Gender responsive budgeting in Pakistan
Read Online
Share

Gender responsive budgeting in Pakistan an evolutionary process. by

  • 888 Want to read
  • ·
  • 21 Currently reading

Published by UNDP, Govt. of Pakistan, Finance Division in Islamabad .
Written in English


Book details:

Edition Notes

ContributionsUnited Nations Development Programme (Pakistan), Pakistan. Finance Division, Strengthening Poverty Reduction Strategy (PRS) Monitoring Project.
The Physical Object
Pagination46 p. ;
Number of Pages46
ID Numbers
Open LibraryOL23624284M
LC Control Number2009362370

Download Gender responsive budgeting in Pakistan

PDF EPUB FB2 MOBI RTF

Gender Responsive Budgeting in Education Sector Development Budget 26 Per Student Education Budget 27 Section 4 – Conclusion and Recommendations 29 Summary of Findings 31 Punjab 31 Sindh 32 Promoting Gender Responsive Education Budgeting 32 iv I . It is true that merely interrogating public expenditure or incidence cannot substitute GRB. The Gender Responsive Budgeting in Pakistan Booklet () argues that the process of GRB should intend to result eventually in gender responsive budgets—budgets that are planned, approved, executed, monitored and audited in a gender sensitive way. A unique book focusing on the hybridization of grassroots participation in planning, implementing, and developing gender-responsive budgeting Presents case studies from the field that show the different ways in which gender-responsive and participatory budgeting is being implemented in Malaysia, Indonesia, India, and the Philippines.   The gender responsive budgeting (GRB) approach brings this gender awareness into policies and budgets by effectively combining two very important issues: gender equality and .

Zohra Khan is Policy Advisor to the United Nations Entity for Gender Equality and the Empowerment of Women, New York, USA. She has over 15 years’ experience in international and non-governmental organizations providing policy advice and technical assistance on gender responsive planning and budgeting.   Expressions like “gender-sensitive budget,” “gender-responsive budget,” “gender budgets,” “women’s budget,” and “women’s budget statements” are often used to describe the process (Budlender, Sharp, & Kerry, , p. 5). Gender-responsive budgeting (GRB) is one of the ways by which governments demonstrate their commitment. Gender Responsive Budgeting (GRB) was introduced as a budget reform in Afghanistan in However, there was no official guidance for the ministries on how to prepare their budgets to be gender responsive, and there was very little guidance on GRB that was specific to the Afghan context or available in local languages. Gender responsive budgeting (GRB) is an approach to mainstream the gender dimension into all stages of the budget cycle. Gender responsive budgeting aims at analysing the differential impacts of public expenditure as well as revenue policy on women and girls, and men and boys, respectively.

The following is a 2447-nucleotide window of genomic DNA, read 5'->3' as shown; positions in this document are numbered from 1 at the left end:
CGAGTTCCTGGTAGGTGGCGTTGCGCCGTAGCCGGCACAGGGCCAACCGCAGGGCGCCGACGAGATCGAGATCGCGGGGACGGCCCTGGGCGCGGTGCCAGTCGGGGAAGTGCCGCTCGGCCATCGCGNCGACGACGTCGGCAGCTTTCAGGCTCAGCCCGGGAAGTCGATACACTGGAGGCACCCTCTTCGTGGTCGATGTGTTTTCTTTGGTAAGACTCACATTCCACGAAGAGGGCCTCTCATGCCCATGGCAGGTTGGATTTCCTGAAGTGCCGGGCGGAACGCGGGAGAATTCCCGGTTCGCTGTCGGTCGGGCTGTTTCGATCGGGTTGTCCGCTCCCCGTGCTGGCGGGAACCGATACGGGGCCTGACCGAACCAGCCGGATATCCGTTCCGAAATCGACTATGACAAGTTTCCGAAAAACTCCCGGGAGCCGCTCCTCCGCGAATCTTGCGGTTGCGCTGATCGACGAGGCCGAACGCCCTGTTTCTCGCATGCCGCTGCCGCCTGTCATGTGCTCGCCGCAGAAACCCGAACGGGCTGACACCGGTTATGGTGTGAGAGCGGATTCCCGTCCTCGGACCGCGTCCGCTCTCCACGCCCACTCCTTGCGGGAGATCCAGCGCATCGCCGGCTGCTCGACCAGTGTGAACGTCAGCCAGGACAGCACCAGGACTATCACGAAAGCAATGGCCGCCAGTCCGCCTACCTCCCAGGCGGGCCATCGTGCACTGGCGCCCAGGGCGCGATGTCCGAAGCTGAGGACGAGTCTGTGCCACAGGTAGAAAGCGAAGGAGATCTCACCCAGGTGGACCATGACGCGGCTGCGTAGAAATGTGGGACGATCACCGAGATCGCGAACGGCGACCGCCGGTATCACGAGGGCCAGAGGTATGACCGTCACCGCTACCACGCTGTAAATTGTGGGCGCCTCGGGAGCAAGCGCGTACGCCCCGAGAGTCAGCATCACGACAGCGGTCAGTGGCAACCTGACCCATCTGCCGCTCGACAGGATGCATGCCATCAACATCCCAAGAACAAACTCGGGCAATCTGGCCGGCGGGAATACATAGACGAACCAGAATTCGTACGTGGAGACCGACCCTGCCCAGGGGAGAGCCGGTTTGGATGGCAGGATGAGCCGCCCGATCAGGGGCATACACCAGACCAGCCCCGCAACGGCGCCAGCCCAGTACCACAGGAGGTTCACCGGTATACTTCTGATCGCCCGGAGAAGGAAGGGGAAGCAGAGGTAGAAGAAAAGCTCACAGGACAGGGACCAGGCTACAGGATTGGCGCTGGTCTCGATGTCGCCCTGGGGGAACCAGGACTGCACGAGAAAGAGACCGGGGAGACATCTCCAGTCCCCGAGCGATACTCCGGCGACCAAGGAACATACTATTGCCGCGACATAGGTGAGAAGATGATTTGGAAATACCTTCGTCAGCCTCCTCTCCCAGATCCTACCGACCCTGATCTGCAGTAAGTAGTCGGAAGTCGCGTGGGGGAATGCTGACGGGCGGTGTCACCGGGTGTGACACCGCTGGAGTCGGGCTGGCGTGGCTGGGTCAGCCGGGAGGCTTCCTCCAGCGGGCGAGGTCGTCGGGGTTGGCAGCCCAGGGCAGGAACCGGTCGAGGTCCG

gender-responsive character, would assist in gender equality assessment of the budget. For the gender-responsive approach to become an enduring feature of modern budgeting, it will need to become. embedded within the normal annual routines of budgeting. and of policy-making, rather than be used only as an extrinsic form of analysis. In terms of strategies and tools, there is an argument (Welham et al, ) in favour of using the term ‘gender-responsive public-expenditure management’ over gender-responsive budgeting as. gender responsive budgeting and to build up a pool of trainers in different countries, GTZ’s Gender Advisory Project contracted the author of this manual to carry out an advanced two-week training course for trainers, which took place from 26 July to 7 August in Nairobi. It was attended by government officials, parliamentarians. This unique book explores the exciting new democratic spaces that open up when budgets get participatory. The experiences of gender responsive budgeting (GRB) meet the world of participatory budgeting (PB), both of which have gained traction since the s. The chapters bring together GRB and PB policy makers, practitioners, researchers and civil society actors to share and review their.